Page 1190 - Week 04 - Wednesday, 4 May 2022
who are participating who have disability and from all of us to perhaps sometimes hear some things that are very hard to hear about where we have not been doing as well as we could have and what we can do to change that.
MR BRADDOCK: Minister, from a personal perspective, what is the disability strategy going to do for parents with children who have autism?
MS DAVIDSON: It is incredibly important that we are able to have these broader conversations about what disability means in our community. I have had quite a lot of feedback from people who have autism or from people who have ADHD as well about the ways in which they have had difficulty in achieving a diagnosis and then achieving the supports and services that they need. The NDIS has not been able to provide them with the supports that they need in all of those cases.
It is about being able to have a conversation about what neurodiversity means and how important neurodiversity is for us as a society. The different perspectives that people bring to solving problems that we all face can make all of us stronger as a community. We need all of those perspectives if we are really going to solve big problems like climate change, the future of work and how we engage and communicate with each other in a respectful and effective way.
MR DAVIS: Minister, what specific and tangible outcomes would you like to see come out of the strategy to improve the lives of people with a disability in Canberra?
MS DAVIDSON: I would not like to pre-empt what the outcomes might be, but I have been really excited to hear some of the early feedback that people are having conversations about issues like employment, as well as some of the physical infrastructure and town planning aspects.
I am very excited about the way in which this is being conducted, because that will shift the way that we think about disability in this city. All of the conversations that are being held as part of this consultation are being led by people from our disability community. They have shown great courage and great leadership in being able to do that and in co-designing the process with the Office for Disability.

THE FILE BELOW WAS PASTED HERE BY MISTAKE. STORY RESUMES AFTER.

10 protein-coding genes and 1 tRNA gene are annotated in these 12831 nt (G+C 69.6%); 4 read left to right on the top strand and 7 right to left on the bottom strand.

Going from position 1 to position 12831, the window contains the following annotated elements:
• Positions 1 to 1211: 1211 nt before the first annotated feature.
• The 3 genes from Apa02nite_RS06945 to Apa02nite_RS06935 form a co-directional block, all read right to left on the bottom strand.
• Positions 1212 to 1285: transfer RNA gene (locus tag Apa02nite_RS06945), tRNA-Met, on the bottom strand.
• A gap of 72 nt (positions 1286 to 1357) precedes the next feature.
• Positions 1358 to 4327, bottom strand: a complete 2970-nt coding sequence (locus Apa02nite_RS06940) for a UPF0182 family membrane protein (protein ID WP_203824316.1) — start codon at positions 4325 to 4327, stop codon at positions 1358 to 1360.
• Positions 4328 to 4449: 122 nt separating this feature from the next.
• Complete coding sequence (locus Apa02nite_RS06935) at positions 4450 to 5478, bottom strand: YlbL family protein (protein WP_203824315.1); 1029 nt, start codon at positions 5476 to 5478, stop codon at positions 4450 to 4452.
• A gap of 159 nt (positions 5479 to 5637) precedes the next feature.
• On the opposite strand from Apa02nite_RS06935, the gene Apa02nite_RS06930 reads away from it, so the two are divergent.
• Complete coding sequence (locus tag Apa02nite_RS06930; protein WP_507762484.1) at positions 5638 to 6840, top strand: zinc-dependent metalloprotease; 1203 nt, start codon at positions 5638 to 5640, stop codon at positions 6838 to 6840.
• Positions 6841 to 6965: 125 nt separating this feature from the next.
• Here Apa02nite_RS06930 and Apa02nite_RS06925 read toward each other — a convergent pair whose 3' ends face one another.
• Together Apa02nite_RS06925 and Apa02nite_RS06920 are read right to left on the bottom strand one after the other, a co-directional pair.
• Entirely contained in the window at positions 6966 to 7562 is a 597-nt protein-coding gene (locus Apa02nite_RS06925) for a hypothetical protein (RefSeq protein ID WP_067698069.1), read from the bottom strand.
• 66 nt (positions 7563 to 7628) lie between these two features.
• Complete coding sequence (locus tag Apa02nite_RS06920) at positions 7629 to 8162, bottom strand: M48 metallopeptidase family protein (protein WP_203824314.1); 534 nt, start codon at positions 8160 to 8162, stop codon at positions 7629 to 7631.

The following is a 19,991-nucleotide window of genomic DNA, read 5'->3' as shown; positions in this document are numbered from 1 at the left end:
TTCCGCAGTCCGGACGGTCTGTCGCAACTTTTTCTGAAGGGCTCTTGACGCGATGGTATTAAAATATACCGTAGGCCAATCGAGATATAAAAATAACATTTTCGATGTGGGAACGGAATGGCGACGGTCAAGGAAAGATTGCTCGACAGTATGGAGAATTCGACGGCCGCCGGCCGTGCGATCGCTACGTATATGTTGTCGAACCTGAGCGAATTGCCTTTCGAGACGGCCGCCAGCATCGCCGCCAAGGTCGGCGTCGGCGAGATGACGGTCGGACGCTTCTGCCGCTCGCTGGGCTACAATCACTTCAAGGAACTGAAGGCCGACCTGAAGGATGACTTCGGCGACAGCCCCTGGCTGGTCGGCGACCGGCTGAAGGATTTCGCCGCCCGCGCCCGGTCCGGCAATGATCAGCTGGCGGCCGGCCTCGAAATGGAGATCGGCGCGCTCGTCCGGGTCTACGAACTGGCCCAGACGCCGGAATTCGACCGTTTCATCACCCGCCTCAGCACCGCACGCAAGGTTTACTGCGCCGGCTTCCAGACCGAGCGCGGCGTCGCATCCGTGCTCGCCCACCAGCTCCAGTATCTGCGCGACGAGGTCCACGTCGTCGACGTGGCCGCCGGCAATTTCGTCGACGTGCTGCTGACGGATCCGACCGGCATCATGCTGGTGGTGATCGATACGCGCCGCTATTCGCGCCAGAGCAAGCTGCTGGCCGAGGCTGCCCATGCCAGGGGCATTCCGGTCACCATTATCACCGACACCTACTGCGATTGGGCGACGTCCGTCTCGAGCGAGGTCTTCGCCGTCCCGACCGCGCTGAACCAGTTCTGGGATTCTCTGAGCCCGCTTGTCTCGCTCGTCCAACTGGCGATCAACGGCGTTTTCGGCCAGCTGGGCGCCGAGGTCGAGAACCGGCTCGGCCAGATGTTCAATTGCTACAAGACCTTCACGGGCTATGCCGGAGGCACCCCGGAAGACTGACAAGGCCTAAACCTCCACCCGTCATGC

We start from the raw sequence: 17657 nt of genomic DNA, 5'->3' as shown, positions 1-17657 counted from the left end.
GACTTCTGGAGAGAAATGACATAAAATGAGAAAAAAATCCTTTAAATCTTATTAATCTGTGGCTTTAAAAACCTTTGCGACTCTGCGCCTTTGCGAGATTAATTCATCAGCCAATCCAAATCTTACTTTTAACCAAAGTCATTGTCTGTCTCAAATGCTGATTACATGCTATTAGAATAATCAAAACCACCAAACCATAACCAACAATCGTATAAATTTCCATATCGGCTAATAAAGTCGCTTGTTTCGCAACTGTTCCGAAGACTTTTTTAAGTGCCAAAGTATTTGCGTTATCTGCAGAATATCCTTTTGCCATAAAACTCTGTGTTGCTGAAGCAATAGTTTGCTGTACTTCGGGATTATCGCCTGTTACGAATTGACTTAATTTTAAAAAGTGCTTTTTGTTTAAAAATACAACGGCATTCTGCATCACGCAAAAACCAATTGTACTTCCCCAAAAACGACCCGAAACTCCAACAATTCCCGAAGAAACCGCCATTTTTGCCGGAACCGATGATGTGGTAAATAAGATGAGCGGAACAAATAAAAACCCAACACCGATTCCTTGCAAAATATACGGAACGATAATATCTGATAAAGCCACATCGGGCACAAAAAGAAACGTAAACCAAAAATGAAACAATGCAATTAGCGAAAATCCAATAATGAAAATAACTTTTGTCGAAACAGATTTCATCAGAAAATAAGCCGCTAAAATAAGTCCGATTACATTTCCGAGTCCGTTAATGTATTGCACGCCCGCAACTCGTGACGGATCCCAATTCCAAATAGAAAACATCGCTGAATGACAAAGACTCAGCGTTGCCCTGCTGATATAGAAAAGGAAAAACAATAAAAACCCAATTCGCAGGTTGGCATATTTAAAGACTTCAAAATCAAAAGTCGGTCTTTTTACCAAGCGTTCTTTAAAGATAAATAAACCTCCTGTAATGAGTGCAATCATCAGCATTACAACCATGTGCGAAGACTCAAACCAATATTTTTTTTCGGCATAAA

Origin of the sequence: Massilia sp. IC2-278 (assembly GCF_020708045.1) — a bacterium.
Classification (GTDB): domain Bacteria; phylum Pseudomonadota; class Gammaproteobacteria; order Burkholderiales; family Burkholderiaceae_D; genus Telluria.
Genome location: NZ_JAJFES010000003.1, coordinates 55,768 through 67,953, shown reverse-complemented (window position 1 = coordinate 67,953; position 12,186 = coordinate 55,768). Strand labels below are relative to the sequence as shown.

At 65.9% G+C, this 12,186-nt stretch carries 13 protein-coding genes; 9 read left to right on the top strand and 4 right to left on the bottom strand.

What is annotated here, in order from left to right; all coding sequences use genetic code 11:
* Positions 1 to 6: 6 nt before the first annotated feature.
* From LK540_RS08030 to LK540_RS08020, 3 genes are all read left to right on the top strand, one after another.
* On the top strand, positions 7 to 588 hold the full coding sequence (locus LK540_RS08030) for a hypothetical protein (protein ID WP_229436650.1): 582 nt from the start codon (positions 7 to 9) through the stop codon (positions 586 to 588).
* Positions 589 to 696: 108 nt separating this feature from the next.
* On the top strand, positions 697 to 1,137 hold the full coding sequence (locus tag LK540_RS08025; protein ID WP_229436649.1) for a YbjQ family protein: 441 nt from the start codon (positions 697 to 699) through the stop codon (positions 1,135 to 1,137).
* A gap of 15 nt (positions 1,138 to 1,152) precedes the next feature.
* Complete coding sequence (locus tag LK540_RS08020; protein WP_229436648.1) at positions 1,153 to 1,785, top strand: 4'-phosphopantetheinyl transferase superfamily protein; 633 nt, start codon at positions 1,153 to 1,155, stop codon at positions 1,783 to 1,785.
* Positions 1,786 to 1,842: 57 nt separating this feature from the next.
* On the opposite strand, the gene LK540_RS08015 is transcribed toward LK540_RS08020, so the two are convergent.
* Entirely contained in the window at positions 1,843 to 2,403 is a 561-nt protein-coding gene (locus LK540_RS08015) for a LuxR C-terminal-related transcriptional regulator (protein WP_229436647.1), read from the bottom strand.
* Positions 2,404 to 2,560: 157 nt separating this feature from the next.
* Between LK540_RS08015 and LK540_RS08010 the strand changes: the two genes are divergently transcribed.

I am very excited that, with the diverse range of ways in which people can engage, we will be able to hear the full ideas that people have about what we should be working on. That includes being able to complete a survey on the YourSay website that will be open until 31 June. They can attend open forums and there are a series of public consultations on particular topics happening between now and June, also on the YourSay website.
There is also a kitchen table conversation kit, and that is really exciting to me. People will be able to get together in small groups of people that they know and trust and have a group conversation in a COVID-safe way and then contribute that back to this broader consultation, as well as being able to upload submissions, not just written submissions but audio and video submissions as well. With all of those different ways of being able to engage, I am hopeful that we will see a really diverse range of outcomes from this strategy.